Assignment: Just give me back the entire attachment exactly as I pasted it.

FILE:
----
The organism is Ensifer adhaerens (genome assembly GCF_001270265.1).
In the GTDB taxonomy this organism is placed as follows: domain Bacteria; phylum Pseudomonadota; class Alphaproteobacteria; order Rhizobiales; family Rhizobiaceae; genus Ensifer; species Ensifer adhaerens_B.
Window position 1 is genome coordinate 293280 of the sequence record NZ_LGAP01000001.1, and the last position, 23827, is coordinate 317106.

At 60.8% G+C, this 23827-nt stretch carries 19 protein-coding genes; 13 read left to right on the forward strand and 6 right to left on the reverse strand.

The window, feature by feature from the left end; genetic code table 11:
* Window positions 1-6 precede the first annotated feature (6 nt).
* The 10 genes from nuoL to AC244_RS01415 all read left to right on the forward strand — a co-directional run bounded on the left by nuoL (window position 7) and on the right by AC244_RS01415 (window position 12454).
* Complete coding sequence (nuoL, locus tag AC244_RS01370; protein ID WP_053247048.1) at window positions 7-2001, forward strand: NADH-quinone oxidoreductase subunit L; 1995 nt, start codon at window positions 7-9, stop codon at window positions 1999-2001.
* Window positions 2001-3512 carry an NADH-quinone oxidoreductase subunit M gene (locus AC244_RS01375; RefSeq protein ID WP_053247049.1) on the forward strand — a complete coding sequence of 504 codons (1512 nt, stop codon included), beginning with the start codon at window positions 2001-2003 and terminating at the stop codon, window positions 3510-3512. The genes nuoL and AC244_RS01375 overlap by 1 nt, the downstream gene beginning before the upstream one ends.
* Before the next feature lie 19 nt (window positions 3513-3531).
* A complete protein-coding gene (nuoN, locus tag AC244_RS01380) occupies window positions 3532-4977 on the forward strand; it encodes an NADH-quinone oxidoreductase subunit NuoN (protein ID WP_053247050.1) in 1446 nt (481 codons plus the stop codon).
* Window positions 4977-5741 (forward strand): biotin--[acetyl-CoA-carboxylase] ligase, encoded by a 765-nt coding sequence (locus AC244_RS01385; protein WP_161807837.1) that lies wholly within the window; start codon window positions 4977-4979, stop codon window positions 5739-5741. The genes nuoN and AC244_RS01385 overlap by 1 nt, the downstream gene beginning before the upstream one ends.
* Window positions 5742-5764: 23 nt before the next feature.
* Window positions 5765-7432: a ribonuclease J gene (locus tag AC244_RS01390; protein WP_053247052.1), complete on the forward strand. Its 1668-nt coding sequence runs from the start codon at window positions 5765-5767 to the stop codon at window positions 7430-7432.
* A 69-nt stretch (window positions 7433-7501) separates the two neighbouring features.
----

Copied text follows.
The organism is Ensifer adhaerens (genome assembly GCF_001270265.1).
In the GTDB taxonomy this organism is placed as follows: domain Bacteria; phylum Pseudomonadota; class Alphaproteobacteria; order Rhizobiales; family Rhizobiaceae; genus Ensifer; species Ensifer adhaerens_B.
Window position 1 is genome coordinate 293280 of the sequence record NZ_LGAP01000001.1, and the last position, 23827, is coordinate 317106.

At 60.8% G+C, this 23827-nt stretch carries 19 protein-coding genes; 13 read left to right on the forward strand and 6 right to left on the reverse strand.

The window, feature by feature from the left end; genetic code table 11:
* Window positions 1-6 precede the first annotated feature (6 nt).
* The 10 genes from nuoL to AC244_RS01415 all read left to right on the forward strand — a co-directional run bounded on the left by nuoL (window position 7) and on the right by AC244_RS01415 (window position 12454).
* Complete coding sequence (nuoL, locus tag AC244_RS01370; protein ID WP_053247048.1) at window positions 7-2001, forward strand: NADH-quinone oxidoreductase subunit L; 1995 nt, start codon at window positions 7-9, stop codon at window positions 1999-2001.
* Window positions 2001-3512 carry an NADH-quinone oxidoreductase subunit M gene (locus AC244_RS01375; RefSeq protein ID WP_053247049.1) on the forward strand — a complete coding sequence of 504 codons (1512 nt, stop codon included), beginning with the start codon at window positions 2001-2003 and terminating at the stop codon, window positions 3510-3512. The genes nuoL and AC244_RS01375 overlap by 1 nt, the downstream gene beginning before the upstream one ends.
* Before the next feature lie 19 nt (window positions 3513-3531).
* A complete protein-coding gene (nuoN, locus tag AC244_RS01380) occupies window positions 3532-4977 on the forward strand; it encodes an NADH-quinone oxidoreductase subunit NuoN (protein ID WP_053247050.1) in 1446 nt (481 codons plus the stop codon).
* Window positions 4977-5741 (forward strand): biotin--[acetyl-CoA-carboxylase] ligase, encoded by a 765-nt coding sequence (locus AC244_RS01385; protein WP_161807837.1) that lies wholly within the window; start codon window positions 4977-4979, stop codon window positions 5739-5741. The genes nuoN and AC244_RS01385 overlap by 1 nt, the downstream gene beginning before the upstream one ends.
* Window positions 5742-5764: 23 nt before the next feature.
* Window positions 5765-7432: a ribonuclease J gene (locus tag AC244_RS01390; protein WP_053247052.1), complete on the forward strand. Its 1668-nt coding sequence runs from the start codon at window positions 5765-5767 to the stop codon at window positions 7430-7432.
* A 69-nt stretch (window positions 7433-7501) separates the two neighbouring features.